Perhaps the greatest convenience feature of modern consoles is the wireless controller. Eliminating the risk of tripping over cords and enabling play in all manner of poorly ergonomic positions, they added huge comfort to the console gaming experience. [ismell] was no fan of the Dreamcast’s original controller, and the cable was too short to boot. It was time to bring the 360 Wireless controller to Sega’s swansong.
Early attempts by [ismell] involved a Windows computer acting as a USB host for the 360 controller, which would then send out commands back to the Dreamcast via a Cypress EZ-USB FX2 microcontroller. If this sounds esoteric and messy, that’s because it is. It was also too slow to reliably work, as the Dreamcast’s Maple controller bus expects updates every millisecond, else it considers the controller disconnected.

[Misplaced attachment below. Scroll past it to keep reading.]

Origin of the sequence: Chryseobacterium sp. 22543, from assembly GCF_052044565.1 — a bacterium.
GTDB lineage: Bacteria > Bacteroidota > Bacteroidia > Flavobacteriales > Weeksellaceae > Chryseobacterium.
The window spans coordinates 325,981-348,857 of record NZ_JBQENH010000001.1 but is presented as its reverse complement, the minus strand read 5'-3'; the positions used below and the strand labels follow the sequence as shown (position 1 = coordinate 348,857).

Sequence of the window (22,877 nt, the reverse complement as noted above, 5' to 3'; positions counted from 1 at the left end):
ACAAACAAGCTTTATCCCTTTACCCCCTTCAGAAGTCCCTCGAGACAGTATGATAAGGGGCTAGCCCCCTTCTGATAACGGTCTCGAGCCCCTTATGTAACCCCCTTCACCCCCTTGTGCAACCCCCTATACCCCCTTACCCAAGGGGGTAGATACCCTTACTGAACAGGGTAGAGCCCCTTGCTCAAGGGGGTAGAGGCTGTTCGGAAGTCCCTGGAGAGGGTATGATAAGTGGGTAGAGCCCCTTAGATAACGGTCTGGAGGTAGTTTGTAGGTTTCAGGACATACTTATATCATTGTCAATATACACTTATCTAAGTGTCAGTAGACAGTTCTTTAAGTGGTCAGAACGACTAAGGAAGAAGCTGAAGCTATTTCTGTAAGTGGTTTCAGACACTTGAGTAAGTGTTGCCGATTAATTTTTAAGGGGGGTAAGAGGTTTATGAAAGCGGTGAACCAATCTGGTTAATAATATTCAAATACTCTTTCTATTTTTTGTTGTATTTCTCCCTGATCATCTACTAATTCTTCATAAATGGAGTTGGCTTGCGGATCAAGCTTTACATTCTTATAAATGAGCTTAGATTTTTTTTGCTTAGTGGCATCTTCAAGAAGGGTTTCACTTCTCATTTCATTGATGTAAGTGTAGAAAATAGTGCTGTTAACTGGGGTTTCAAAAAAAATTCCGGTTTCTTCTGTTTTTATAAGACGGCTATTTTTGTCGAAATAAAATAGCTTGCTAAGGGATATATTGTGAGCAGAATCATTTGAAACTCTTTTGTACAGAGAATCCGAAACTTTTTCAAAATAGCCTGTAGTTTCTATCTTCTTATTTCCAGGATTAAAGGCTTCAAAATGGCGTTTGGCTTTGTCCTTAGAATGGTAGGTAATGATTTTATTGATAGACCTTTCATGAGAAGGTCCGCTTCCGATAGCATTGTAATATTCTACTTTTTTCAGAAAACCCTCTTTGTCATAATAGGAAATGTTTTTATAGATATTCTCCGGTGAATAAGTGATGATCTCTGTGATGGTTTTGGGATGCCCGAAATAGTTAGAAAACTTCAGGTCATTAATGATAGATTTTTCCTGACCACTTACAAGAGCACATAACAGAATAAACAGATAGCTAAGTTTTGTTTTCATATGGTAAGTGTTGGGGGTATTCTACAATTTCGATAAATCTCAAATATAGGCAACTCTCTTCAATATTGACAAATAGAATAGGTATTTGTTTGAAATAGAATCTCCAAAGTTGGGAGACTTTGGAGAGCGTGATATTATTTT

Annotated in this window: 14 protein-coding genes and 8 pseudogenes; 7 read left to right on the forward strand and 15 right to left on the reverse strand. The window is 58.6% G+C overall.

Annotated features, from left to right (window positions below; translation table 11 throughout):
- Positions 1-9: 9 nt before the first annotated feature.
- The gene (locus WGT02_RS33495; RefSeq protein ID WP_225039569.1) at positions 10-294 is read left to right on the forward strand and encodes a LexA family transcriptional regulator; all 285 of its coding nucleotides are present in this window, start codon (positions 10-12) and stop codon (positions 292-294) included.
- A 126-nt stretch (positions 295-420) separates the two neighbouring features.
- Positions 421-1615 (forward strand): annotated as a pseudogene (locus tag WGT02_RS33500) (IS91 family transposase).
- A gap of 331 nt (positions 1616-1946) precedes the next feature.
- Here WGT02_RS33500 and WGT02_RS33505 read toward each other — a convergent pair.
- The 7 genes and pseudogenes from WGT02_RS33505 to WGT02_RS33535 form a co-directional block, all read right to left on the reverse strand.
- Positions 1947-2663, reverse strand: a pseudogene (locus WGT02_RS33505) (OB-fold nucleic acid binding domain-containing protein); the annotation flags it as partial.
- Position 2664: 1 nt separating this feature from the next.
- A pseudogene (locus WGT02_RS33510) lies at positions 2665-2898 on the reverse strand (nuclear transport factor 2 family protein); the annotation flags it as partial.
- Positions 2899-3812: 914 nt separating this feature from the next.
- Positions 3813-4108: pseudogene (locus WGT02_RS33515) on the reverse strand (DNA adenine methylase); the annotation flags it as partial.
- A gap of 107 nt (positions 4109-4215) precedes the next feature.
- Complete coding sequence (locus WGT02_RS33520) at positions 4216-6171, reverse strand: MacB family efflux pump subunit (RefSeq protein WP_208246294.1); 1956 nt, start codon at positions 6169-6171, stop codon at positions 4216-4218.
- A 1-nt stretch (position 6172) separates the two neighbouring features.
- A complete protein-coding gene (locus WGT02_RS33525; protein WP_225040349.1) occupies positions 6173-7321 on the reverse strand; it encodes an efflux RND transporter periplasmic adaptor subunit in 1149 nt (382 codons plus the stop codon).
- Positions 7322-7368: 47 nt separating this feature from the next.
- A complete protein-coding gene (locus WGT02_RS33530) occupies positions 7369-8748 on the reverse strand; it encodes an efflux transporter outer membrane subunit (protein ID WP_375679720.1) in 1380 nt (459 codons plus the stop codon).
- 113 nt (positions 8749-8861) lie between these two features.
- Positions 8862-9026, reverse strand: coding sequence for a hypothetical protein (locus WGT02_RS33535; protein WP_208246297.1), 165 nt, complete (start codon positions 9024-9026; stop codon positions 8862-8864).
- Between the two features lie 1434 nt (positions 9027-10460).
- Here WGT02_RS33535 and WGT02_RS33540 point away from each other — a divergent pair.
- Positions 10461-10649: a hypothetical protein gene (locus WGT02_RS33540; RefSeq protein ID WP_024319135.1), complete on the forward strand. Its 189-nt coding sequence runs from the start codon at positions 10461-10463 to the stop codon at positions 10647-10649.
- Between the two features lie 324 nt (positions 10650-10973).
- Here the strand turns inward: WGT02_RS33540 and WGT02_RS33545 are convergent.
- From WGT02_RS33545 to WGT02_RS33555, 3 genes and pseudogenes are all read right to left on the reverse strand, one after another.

Instead, a dedicated USB host was needed to speak to the 360 controller and also the Dreamcast. [ismell] landed on the MicroZed 7010, a System on Chip that also packs an FPGA on board. With Petalinux running on the board, it interfaces with the Xbox 360 USB wireless controller interface, and then sends the data out over a custom “network” driver that sends packets to the Dreamcast over the Maple bus.
It’s by no means a simple hack, and the MicroZed is far from cheap, but it works and works well as shown in the video below. We’ve seen other wireless controller adapters over the years, too – like the wild BlueRetro build. We always love to see a good retro console hack, so don’t be shy about sending in your own!
Continue reading “Wireless 360 Controllers Now On The Dreamcast”